Whose Wedding Is It Anyway?Posted on Tuesday, December 1st, 2009 at 11:26 PM
By Fade Awolesi
Except you elope to Vegas or steal down to Ikoyi registry during your lunch break, your wedding won’t happen in a vacuum. Immediately your friends and family get the news of your wedding plans, you are definitely in for a shock. Weddings involve a lot of traditions and in most cases bring out the hidden traditionalist in most of us. Don’t be surprised if you suddenly begin to receive calls from colleagues and friends you have hardly spoken to in the past year on whether your aso-ebi is ready or what song you and your fiancé are going to dance to at the reception.
Getting the wedding you would love – as opposed to the wedding your parents or in-laws think you should have – requires willpower, loads of diplomacy, and plenty of cash. First, try to believe that those who are driving you nuts are doing it out of love, not just because they have control issues. Maybe paucity of funds or family opposition had prevented your mom from getting the wedding she wanted, and now she’s determined to see your wedding done right or rather done the way she would have loved to have had hers. Maybe your dad shakes his head at your strapless wedding dress; where you see haute couture at its best, your father sees too much cleavage and is of opinion that the church will refuse to marry you in that “get-up”.
Many of the traditions of the wedding ceremony focus on the couple’s creation of a new family unit, As much as you love your family and your friends, and would want them to be there to celebrate and support your incredibly good luck in finding “the one” they need to realize that the real center of the wedding is you, your spouse, and the person who conducts your ceremony. The three of you are the people who really matter; everyone else’s presence is a gift.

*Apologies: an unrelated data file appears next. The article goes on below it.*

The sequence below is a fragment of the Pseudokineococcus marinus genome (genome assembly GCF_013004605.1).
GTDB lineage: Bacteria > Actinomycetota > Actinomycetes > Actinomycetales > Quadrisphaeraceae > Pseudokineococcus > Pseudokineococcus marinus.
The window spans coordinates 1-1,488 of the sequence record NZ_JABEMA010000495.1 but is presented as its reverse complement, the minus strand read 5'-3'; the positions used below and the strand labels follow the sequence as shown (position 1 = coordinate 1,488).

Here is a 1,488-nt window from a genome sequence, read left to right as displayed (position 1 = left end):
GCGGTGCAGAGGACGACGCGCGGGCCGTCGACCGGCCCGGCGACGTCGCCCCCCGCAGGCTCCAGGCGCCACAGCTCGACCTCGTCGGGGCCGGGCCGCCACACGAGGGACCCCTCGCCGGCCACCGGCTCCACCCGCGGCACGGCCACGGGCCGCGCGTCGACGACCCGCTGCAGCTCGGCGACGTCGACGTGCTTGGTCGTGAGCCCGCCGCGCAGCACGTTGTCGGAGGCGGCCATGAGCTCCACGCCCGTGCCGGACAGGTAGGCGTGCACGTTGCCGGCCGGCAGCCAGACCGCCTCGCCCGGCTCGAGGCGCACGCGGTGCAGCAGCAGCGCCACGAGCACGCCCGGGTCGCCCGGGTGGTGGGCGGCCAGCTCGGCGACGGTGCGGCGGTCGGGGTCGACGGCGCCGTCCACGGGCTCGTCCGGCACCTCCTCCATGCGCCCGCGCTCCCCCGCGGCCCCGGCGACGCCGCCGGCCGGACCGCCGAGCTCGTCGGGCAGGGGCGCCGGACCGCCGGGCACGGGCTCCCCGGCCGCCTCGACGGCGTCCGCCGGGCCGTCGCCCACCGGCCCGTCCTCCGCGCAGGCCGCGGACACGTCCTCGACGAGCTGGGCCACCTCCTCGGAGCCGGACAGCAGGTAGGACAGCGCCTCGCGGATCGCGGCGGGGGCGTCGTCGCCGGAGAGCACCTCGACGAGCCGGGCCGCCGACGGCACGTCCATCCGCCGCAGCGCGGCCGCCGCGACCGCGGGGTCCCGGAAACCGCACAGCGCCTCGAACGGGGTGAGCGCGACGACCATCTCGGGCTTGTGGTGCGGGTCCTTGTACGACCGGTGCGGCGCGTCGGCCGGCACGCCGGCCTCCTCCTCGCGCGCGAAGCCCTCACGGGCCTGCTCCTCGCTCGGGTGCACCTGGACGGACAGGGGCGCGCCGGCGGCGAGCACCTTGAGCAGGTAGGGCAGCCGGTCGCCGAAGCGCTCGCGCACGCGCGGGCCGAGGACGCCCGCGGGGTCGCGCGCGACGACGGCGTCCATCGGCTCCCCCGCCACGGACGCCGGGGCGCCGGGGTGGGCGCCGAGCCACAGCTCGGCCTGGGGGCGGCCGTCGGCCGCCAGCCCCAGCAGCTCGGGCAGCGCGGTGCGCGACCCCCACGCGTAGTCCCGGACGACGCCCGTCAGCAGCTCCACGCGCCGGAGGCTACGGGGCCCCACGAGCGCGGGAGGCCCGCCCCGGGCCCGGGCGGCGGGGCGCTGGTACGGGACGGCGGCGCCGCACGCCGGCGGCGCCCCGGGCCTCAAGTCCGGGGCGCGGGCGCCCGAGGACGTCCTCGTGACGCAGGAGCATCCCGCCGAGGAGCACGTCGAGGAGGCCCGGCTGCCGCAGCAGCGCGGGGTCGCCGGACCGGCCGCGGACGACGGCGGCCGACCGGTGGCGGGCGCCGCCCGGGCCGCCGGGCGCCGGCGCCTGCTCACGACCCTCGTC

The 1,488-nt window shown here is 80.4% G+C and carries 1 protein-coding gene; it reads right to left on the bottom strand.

If it looks as if major obstacles will arise, figure out what aspects of the wedding are completely nonnegotiable for you and your partner. They could be big things: like having a civil rather than a religious ceremony; having a destination wedding; or holding the wedding in the city where you live now, as against the city where your families live. Or they could be little things, such as not wearing a white dress, or having your dad walk you halfway down the aisle, or having your bridesmaids wear black dresses.
Also, figure out what things are very important from your family’s perspective. Of course, some of these desires may be nonnegotiable or even difficult to fulfill. Your relatives may wish your fiancé was from a different tribe, or was a lawyer, or even Jewish – all the things that neither they nor you can do anything about .Some of their wishes may be things you would be able to live with, even though they would never have been your choices. These could be as simple as carrying a bouquet, or opening a wedding register, even though you and your fiancé already have all the crockery and blenders you need. As any diplomat will tell you, compromise on the little things and you’ll have more leverage on the big issues.
Finally, anyone who’s ever had to work a nine to five will tell you that the person signing your checks is the one who calls the shots. Weddings often require significant cash outflows and financial support from family would really help. In the long run, though, you’ll probably enjoy a less-lavish wedding that really suits your style more than you would a stylish one that feels planned for someone else.
Photo Credit: Melissa Senate